About National Company Law Tribunal (NCLT):
- The National Company Law Tribunal (NCLT) is a quasi-judicial body in India that adjudicates issues relating to Indian companies.
- The Central Government has constituted National Company Law Tribunal (NCLT) under section 408 of the Companies Act, 2013 and was constituted on 1st June 2016.
- The NCLT was constituted on the basis of the recommendation of the justice Eradi committee on the law relating to insolvency and winding up of companies.
- It has been set up to govern the companies registered in India and is a successor to the Company Law Board.
- The NCLT has eleven benches, two at New Delhi (one being the principal bench) and one each at Ahmedabad, Allahabad, Bengaluru, Chandigarh, Chennai, Guwahati, Hyderabad, Kolkata, and
- These Benches will be headed by the President and 16 Judicial Members and 09 Technical Members at different locations.
- The Appellate Tribunal is required to dispose the appeal within a period of six months from the date of the receipt of the appeal.
- Decisions of the NCLT may be appealed to the National Company Law Appellate Tribunal (NCLAT). The decisions of NCLAT may be appealed to the Supreme Court of India.
- No civil court has the jurisdiction to consider any suit or proceeding with reference to any matter which the Tribunal or the Appellate Tribunal is empowered to decide.
- Appeals can be made by any person aggrieved by an order or decision of the NCLT, within a period of 45 days from the date on which a copy of the order or decision of the Tribunal.
Advantages of NCLT:
- NCLT is a specialized court only for Corporates, i.e., companies registered in India.
- This will be no more than a Tribunal for the Corporate Members.
- NCLT will reduce the multiplicity of litigation before different forums and courts.
- NCLT has multiple branches and is able to provide justice at a close range.
- NCLT consists of both judicial and technical members while deciding on matters.
- The time taken to wind up a company will be reduced.
- Speedy disposal of cases will help reduce the number of cases.
- NCLT & NCLAT have exclusive jurisdiction.
Powers of NCLT:
- Power to seek the assistance of Chief Metropolitan Magistrate.
- De-registration of Companies.
- Declare the liability of members unlimited.
- De-registration of companies in certain circumstances when there is registration of companies is obtained in an illegal or wrongful manner.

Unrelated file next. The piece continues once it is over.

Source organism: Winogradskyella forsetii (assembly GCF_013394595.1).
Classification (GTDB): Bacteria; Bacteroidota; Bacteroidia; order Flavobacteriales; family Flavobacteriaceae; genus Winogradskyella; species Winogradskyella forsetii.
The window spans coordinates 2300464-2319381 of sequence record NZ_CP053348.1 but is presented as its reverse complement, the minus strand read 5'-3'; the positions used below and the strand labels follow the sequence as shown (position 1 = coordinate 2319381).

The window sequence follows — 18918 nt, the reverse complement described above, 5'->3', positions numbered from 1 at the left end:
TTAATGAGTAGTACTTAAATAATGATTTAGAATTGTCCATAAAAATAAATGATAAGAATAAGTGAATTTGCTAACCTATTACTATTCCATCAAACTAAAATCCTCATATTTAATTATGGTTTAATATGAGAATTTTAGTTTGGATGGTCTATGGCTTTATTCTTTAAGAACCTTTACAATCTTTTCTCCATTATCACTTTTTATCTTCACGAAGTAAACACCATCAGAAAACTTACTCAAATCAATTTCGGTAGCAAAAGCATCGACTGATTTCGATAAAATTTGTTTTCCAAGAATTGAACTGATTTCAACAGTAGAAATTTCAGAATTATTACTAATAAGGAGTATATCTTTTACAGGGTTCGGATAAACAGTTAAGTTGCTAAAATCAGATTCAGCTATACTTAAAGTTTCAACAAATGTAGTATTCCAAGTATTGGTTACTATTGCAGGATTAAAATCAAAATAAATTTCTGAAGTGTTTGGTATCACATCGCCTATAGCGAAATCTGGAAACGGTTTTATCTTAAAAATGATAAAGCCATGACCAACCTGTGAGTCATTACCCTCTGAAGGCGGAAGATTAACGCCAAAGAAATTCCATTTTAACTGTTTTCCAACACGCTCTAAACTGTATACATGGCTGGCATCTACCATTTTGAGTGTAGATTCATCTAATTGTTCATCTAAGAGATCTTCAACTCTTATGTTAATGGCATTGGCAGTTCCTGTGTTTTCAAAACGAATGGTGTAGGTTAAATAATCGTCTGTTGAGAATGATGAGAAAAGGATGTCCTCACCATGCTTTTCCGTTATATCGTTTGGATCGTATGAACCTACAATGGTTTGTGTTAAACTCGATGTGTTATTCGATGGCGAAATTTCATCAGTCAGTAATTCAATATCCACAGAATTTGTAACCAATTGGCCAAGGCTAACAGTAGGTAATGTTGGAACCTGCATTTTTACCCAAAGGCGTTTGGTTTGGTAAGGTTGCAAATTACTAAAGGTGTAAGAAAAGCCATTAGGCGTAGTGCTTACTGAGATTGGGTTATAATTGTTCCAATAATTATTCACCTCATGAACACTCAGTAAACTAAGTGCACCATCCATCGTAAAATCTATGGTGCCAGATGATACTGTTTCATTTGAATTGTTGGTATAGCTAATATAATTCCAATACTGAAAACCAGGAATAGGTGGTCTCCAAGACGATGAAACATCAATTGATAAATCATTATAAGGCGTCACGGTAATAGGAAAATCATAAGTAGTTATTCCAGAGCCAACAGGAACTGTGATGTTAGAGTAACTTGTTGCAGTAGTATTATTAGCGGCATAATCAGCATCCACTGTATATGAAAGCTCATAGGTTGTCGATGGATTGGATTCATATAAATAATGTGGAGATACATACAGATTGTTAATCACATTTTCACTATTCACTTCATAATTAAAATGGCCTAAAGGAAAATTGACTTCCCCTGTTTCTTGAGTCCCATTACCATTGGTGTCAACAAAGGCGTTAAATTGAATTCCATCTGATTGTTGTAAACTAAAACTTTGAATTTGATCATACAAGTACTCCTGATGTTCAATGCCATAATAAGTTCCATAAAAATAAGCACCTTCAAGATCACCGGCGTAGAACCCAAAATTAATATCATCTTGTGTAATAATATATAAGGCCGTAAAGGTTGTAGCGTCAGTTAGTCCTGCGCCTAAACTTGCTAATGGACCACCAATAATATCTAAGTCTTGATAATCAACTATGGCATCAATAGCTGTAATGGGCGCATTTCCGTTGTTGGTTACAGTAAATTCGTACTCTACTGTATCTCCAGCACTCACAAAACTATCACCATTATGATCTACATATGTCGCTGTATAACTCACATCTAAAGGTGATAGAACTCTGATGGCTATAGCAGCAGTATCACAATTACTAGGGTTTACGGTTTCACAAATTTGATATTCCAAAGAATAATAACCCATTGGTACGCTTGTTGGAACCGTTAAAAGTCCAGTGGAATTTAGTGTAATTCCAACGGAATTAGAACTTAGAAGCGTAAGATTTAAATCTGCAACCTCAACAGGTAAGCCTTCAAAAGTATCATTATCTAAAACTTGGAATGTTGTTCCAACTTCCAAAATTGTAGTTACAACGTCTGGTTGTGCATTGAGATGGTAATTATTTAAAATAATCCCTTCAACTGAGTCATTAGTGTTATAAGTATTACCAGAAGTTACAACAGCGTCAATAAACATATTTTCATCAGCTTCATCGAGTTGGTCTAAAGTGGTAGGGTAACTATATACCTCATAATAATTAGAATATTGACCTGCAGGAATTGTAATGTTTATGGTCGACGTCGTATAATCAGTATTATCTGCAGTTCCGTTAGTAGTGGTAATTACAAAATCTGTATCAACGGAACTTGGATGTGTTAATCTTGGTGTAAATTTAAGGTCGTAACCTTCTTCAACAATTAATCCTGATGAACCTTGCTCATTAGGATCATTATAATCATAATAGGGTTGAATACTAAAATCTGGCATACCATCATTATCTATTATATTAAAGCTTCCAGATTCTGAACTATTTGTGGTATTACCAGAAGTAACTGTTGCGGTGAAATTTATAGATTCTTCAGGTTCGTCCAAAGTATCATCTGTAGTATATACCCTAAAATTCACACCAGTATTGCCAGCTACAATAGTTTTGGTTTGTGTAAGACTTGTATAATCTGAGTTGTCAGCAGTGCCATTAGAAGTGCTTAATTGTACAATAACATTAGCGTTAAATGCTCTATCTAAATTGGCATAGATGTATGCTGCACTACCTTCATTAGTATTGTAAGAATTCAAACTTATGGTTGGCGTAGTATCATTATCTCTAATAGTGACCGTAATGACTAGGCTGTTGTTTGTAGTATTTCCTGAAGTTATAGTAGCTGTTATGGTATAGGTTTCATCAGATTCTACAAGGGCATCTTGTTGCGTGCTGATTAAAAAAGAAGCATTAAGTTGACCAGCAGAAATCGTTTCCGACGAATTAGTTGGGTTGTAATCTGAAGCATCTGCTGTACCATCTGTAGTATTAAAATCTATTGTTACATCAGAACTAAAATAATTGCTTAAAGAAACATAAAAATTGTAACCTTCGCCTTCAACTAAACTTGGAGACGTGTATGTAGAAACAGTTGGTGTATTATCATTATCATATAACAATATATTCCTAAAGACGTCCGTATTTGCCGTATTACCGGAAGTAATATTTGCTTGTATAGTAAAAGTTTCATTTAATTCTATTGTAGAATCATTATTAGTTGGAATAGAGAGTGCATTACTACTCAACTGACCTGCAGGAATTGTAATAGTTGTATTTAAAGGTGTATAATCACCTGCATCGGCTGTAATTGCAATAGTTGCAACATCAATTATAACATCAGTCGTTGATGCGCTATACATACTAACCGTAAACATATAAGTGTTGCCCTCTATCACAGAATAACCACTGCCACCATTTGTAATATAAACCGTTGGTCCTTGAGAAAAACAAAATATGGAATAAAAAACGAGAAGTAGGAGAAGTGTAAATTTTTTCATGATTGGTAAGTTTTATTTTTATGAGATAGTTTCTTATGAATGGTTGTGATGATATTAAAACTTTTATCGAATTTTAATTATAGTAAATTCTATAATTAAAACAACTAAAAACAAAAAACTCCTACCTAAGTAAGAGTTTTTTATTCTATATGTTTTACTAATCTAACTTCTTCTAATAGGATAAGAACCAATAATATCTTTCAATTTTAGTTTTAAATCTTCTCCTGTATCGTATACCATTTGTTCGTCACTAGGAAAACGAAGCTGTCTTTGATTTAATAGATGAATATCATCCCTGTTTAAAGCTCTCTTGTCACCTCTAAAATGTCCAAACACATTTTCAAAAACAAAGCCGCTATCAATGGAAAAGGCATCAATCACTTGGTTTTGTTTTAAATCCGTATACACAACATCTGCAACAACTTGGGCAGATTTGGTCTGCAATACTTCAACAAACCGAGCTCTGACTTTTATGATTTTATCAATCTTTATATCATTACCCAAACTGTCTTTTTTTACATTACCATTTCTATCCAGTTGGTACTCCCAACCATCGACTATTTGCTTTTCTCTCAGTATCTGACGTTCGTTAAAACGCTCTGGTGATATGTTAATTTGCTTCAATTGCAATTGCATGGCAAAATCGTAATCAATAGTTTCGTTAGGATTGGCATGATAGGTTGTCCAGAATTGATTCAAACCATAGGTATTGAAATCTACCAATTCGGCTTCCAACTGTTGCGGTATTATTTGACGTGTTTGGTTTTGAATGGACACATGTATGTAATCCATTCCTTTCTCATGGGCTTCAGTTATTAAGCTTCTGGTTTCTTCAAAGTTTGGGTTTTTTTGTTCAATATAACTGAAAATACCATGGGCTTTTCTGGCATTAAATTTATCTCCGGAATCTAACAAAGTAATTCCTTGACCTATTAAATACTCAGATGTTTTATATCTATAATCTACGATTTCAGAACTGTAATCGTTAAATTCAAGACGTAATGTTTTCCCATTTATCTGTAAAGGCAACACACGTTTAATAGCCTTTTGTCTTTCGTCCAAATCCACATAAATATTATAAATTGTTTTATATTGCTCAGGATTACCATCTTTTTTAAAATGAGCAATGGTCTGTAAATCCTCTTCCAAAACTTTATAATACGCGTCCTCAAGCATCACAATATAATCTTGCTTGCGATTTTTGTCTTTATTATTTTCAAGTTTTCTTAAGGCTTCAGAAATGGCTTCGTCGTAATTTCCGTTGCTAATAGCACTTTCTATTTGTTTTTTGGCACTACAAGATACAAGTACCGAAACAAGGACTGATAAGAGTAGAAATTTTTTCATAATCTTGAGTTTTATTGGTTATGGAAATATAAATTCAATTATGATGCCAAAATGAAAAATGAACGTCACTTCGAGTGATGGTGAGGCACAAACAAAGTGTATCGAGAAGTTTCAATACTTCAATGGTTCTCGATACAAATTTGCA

- The remedy of oppression and mismanagement.
- Power to hear the grievance of the refusal of companies to transfer securities and rectification of register of members.
- Protection of the interest of various stakeholders, especially non-promoter shareholders and depositors.
- Power to provide relief to the investors against a large set of wrongful actions committed by the company management or other consultants and advisors who are associated with the company.
- Aggrieved depositors have the remedy of class actions for seeking redressal for the acts/omissions of the company which hurt their rights as depositors.
- Powers to direct the company to reopen its accounts or allow the company to revise its financial statement but do not permit reopening of accounts. The company can itself also approach the Tribunal through its director for revision of its financial statement.
- Power to investigate or for initiating investigation proceedings. An investigation can be conducted even abroad. Provisions are provided to assist investigation agencies and courts of other countries with respect to investigation proceedings.
- Power to investigate into the ownership of the company.
- Power to freeze assets of the company.
- Power to impose a restriction on any securities of the company.
- Conversion of the public limited company into the private limited company.
- If the company cannot or has not held an Annual General Meeting as required under the Companies Act or a required Extraordinary General Meeting, then the Tribunal has powers to call for a General Meetings.
- Power to alter the financial year of a company registered in India.
The NCLT has the power under the Companies Act to adjudicate proceedings:
- Initiated before the Company Law Board under the previous act (the Companies Act 1956);
- Pending before the Board for Industrial and Financial Reconstruction (BIFR), including those pending under the Sick Industrial Companies (Special Provisions) Act, 1985;
- Pending before the Appellate Authority for Industrial and Financial Reconstruction; and
- Pertaining to claims of oppression and mismanagement of a company, winding up of companies and all other powers prescribed under the Companies Act.